In Boyapati Seenu's films, it's always raining men - an art form that Dammu takes to a whole new level.
We aren't only referring to the moaning, bloodied, wounded, half-dead men who fall from the skies after the hero has kicked them. In Dammu, male aggression is mainly displayed in its central premise, one that extols the role of men in "protecting" society, and how this particular royal family is incapable of dignity merely because it doesn't have a male child. The film doesn't say this explicitly, but it implies that women basically don't count. Except to sleep with the men and make babies.
But enough of the snobbish feminism already. Let's, for a moment, ignore what Dammu doesn't stand for, and instead, talk about what it is
. The movie is primarily aimed at male audiences that like their violence physical and gruesome, and that enjoy their self-exploding jeeps and Tata Sumos. Sometimes, it is fascinating to see Boyapati contradict himself and this pitch of macho belligerence. For example, his villain is more bad-ass than some recent villains, but has a convenient change of heart in the climax.
It's not all bad, though. Dammu is also one of the very few Telugu movies, in recent times, that actually has the hero cry. The sensitive side of a rough-and-tough hero is a nuance that is never explored in our films, and so, NTR Jr. shedding tears in the midst of this blood bltizkreig is a bit of a surprise.
Dammu is seemingly a simple drama detailing the rivalry between two warring feuds, but depends heavily on the characterization of the people in the story. Jr. NTR plays a 25-year-old who chances upon a dangerous, simmering family feud that threatens the lives of several villages. Post-interval, after the characters have been established, the killing begins.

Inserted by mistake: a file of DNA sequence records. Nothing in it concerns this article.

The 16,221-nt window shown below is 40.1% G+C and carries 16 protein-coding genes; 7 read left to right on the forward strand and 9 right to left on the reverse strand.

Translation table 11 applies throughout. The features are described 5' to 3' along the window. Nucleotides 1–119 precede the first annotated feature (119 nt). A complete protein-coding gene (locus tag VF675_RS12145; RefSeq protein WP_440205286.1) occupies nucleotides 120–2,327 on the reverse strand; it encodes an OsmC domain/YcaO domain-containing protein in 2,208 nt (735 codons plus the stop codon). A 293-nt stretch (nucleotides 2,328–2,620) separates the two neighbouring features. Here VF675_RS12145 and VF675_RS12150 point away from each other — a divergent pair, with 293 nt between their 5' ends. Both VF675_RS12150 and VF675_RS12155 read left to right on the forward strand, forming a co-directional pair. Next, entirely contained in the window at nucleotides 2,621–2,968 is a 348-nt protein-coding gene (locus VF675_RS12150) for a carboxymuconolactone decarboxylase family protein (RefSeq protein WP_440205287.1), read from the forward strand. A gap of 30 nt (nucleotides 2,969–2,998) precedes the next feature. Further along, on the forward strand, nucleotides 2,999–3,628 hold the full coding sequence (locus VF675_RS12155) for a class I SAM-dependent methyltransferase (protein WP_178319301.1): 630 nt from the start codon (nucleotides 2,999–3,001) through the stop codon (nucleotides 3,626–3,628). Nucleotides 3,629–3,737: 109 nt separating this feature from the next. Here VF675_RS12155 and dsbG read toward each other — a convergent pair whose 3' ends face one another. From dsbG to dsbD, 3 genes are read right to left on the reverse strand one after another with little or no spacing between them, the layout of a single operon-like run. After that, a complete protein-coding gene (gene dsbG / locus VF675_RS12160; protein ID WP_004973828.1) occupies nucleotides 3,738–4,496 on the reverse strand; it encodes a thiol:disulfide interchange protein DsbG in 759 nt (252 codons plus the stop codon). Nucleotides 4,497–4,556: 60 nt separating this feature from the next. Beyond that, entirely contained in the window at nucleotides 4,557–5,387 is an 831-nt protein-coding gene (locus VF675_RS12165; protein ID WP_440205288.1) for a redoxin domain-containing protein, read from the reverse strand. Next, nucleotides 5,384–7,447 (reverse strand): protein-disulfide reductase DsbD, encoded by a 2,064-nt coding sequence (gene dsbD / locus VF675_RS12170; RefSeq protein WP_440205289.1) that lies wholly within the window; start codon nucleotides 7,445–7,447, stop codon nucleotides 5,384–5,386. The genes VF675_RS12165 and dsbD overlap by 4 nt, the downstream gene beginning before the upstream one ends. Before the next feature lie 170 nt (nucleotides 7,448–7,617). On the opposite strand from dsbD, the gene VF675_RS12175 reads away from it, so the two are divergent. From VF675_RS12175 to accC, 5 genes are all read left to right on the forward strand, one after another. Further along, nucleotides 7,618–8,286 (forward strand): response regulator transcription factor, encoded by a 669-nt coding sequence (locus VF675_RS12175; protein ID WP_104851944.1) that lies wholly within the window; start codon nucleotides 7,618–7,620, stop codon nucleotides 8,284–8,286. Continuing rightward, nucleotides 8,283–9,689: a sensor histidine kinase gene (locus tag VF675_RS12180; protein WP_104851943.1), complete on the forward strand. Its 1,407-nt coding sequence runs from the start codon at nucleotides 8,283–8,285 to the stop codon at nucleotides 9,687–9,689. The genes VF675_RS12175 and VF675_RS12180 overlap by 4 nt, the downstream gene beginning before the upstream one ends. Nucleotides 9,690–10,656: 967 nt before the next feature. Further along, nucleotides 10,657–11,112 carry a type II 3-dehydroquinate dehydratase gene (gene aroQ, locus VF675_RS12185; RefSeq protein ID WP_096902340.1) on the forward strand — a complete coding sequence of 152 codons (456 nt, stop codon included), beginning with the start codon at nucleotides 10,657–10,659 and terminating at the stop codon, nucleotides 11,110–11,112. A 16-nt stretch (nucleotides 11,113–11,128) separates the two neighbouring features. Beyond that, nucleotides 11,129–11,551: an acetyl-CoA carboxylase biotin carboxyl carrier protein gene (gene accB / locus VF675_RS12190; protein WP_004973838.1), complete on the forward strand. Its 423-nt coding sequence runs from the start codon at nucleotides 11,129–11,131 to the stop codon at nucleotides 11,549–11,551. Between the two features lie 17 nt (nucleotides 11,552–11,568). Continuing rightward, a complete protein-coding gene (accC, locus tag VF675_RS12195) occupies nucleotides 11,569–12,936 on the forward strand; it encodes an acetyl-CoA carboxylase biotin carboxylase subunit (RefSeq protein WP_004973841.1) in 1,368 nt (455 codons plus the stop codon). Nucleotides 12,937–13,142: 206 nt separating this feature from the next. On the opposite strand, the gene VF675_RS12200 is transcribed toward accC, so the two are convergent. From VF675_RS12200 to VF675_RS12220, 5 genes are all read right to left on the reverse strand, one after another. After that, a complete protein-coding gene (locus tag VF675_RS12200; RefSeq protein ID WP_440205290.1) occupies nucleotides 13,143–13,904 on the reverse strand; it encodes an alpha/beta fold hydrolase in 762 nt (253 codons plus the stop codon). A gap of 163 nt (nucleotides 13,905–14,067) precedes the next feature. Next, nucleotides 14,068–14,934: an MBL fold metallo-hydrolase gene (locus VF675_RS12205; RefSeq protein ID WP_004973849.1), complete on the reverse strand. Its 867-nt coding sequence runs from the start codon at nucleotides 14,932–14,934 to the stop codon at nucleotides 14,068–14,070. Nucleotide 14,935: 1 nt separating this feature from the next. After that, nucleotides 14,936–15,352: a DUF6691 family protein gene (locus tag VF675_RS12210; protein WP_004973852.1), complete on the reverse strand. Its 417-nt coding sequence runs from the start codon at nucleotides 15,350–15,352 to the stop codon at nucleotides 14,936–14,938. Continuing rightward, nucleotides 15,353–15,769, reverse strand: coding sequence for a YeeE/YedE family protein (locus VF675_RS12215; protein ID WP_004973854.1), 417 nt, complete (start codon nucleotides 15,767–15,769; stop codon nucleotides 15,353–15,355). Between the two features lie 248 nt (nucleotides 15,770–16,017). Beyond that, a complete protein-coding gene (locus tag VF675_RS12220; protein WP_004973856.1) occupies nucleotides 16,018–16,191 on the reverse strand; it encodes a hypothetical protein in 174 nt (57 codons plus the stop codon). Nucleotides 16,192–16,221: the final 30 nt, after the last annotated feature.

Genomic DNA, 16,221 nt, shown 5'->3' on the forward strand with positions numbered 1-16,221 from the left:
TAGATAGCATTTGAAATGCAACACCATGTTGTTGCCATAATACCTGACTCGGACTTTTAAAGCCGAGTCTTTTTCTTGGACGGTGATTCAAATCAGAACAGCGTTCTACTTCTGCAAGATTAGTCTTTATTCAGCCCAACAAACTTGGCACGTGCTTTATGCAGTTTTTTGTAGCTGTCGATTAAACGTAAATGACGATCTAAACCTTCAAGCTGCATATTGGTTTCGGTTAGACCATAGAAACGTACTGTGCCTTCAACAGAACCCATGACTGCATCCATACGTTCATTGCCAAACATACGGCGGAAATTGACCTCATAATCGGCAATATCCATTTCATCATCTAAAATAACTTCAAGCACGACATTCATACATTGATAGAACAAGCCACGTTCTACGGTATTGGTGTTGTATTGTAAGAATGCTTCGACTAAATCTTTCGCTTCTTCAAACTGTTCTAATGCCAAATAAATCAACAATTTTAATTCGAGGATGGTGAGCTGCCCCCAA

Dammu seems to have been made with the wrong lessons from Simha
, which was a package that worked for a bunch of reasons. Even though Dammu is well-presented, and several dialogues shine, one problem with it is that its plot is very medieval. It portrays a kind of factionism that is getting old, and doesn't look at things like contemporary movies do. For all its preaching about how killing is not good, there's never any smart way around the problems in the movie - the story is only about finishing off your enemies.
When the plot does twist and turn, it does so merely to expose yet a cliche or something illogical. The scene where several revelations are made about Vijay's (the lead) origins, is bound to elicit groans from the audiences.
Also, there's too much melodrama. True, Boyapati is great with emotion and drama, and knows how to create grand auras around his important characters - as is evident in Dammu's family scenes. But what he does here is drag the theatrics out till you no longer care for the people on screen, and drag the fights out till you've lost count of who's getting whipped. In addition, even though the comedy had great potential, with NTR leading all acts, but both Brahmanandam and Ali are wasted.
The actors, in general are not a problem here, unless you're counting Karthika. NTR displays zeal, and is good with the dialogues and the heroics. But he noticeably does not have the star stature to pull off the innumerable political speeches that are getting extremely blatant now (ever consider becoming the official Telugu Desam brand-manager, by the way, director?).
Most other actors have well-written roles - including Suman, Venu and Kota Srinivasa Rao - and are delightful to watch, but the second half has very little of them. Although Bhanupriya is left silently weeping all through, without make-up, her Gandhari-esque screen presence packs a punch. The heroines are in this only for the songs, and there is absolutely no romance. Trisha, thus, has been grossly wasted.
Dammu comes loaded with a grandiose background score - the loud chants and trumpets do get tiresome in the second half - that is in keeping with the tone of the film. Also, the cinematography is quite striking. But Keeravani's music for the mass numbers only serves to accentuate the offensiveness of the lyrics.
To be fair, Dammu did entertain us, but the interval changed things. Watch it if you're game, or a fan.